By the end of the century, coastal cities could end up a lot closer to the coast than they started out: Global sea levels in 2014 rose at a rate 50 percent faster than in 1993, according to a new study by a multinational team of researchers released Monday.
The report, published in the Nature Climate Change journal, examined satellite data and was able to provide a unique insight into the rate of acceleration since the 1990s — a phenomenon scientists hypothesized over but had been mostly unable to confirm. By combining the satellite measurements with recorded ocean data researchers concluded, sea levels will rise by about 13 inches this century if the current rate of acceleration stays the same. But there’s also evidence to suggest the rate will continue to accelerate, and scientists say oceans are likely to rise about three feet.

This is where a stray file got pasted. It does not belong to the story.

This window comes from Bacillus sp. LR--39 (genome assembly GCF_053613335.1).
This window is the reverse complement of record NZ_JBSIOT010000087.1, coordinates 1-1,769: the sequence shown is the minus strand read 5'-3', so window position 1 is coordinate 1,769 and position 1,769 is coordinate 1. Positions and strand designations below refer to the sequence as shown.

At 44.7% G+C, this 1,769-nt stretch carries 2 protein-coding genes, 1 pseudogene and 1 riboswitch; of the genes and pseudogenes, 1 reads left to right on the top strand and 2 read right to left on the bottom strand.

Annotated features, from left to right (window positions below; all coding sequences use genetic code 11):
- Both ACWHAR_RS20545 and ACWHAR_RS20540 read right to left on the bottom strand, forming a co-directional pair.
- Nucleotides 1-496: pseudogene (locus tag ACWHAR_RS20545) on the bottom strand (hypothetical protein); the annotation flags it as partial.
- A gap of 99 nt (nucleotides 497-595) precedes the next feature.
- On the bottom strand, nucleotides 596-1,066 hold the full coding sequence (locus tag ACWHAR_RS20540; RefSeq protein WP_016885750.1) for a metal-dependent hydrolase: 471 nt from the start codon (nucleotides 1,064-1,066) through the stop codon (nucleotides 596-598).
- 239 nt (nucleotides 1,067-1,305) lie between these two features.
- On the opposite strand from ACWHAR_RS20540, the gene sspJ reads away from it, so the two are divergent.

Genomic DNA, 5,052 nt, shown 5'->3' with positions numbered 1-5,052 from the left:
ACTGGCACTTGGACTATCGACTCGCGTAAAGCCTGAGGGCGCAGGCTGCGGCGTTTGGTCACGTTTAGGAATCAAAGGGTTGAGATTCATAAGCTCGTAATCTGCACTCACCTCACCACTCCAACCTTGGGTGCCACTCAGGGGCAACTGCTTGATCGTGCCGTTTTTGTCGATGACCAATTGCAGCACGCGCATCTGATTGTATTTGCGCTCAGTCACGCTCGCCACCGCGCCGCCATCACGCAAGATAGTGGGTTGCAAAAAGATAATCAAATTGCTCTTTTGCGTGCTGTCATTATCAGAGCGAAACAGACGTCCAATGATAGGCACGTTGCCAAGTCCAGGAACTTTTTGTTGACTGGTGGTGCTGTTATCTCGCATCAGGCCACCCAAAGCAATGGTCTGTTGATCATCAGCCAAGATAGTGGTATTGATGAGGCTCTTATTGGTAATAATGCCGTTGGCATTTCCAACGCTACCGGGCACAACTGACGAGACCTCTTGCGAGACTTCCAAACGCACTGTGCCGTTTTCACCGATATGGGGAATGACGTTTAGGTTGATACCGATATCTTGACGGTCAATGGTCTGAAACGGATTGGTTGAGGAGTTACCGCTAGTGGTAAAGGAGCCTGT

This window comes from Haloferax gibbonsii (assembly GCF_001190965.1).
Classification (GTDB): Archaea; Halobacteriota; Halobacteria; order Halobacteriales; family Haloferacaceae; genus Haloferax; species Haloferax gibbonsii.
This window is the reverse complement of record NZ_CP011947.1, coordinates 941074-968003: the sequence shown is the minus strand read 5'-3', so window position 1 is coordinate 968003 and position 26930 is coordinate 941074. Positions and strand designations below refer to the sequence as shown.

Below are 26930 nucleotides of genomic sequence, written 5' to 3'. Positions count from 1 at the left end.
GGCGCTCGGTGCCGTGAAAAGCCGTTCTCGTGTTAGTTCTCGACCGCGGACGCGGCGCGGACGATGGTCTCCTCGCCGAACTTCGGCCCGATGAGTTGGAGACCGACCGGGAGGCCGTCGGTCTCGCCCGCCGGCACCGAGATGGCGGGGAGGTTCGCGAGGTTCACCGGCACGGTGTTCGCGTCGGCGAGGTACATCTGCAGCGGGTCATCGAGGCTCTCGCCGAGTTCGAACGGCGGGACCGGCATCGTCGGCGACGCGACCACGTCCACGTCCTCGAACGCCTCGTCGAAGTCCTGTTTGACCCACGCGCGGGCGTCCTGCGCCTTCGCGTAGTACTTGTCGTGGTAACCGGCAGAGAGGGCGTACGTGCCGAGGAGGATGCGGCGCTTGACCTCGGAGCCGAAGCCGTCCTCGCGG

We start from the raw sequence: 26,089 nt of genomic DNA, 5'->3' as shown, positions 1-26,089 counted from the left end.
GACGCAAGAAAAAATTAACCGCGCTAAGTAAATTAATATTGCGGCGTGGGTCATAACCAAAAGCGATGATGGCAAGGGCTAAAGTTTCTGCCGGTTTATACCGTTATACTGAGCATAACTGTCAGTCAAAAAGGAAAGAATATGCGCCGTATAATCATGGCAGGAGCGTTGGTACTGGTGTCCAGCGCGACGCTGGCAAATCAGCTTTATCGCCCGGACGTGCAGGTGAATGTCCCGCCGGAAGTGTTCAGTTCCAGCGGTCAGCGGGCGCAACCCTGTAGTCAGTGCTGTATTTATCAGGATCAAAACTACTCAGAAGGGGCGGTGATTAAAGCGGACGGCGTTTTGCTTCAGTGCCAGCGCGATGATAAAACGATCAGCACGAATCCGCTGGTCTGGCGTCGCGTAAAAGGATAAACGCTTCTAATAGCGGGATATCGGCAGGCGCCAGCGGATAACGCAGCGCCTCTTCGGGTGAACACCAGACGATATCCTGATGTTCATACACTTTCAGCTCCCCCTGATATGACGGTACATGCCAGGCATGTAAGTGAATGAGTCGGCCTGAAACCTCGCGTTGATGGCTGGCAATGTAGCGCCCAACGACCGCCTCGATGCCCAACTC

Ice sheet and glacier melting are significant contributors to the rising water level, according to the study, as is “thermal expansion” where warming waters caused oceans to expand. A thaw in the Greenland Ice Sheet contributed to more than a quarter of the rise in 2014, up from just five percent in 1993.
Climate change and the impact on rising sea levels incur a broad set of consequences that should be addressed in policy, Chris Harig, one of the co-authors of the study and an assistant professor in the Department of Geosciences at the University of Arizona told VICE News.
“Sea level rises affects coastal communities, increasing temperature can affect crop growth, drought puts stress on water resources, etc,” Harig said. “We are currently observing these impacts, and I hope the biggest takeaway is that it’s far past time for meaningful governmental action to address climate change.”
“For sea level in particular, I hope this increases the urgency for open discussions about the mitigation costs we face over the next century,” Harig added.
Rising sea levels have long been seen as a threat to the global community. In a speech to the G7 on June 11, Hoesung Lee, the chair of the Intergovernmental Panel on Climate Change called rising sea levels “a threat to billions of people who live on or close to coasts, raising the possibility of large-scale displacement.”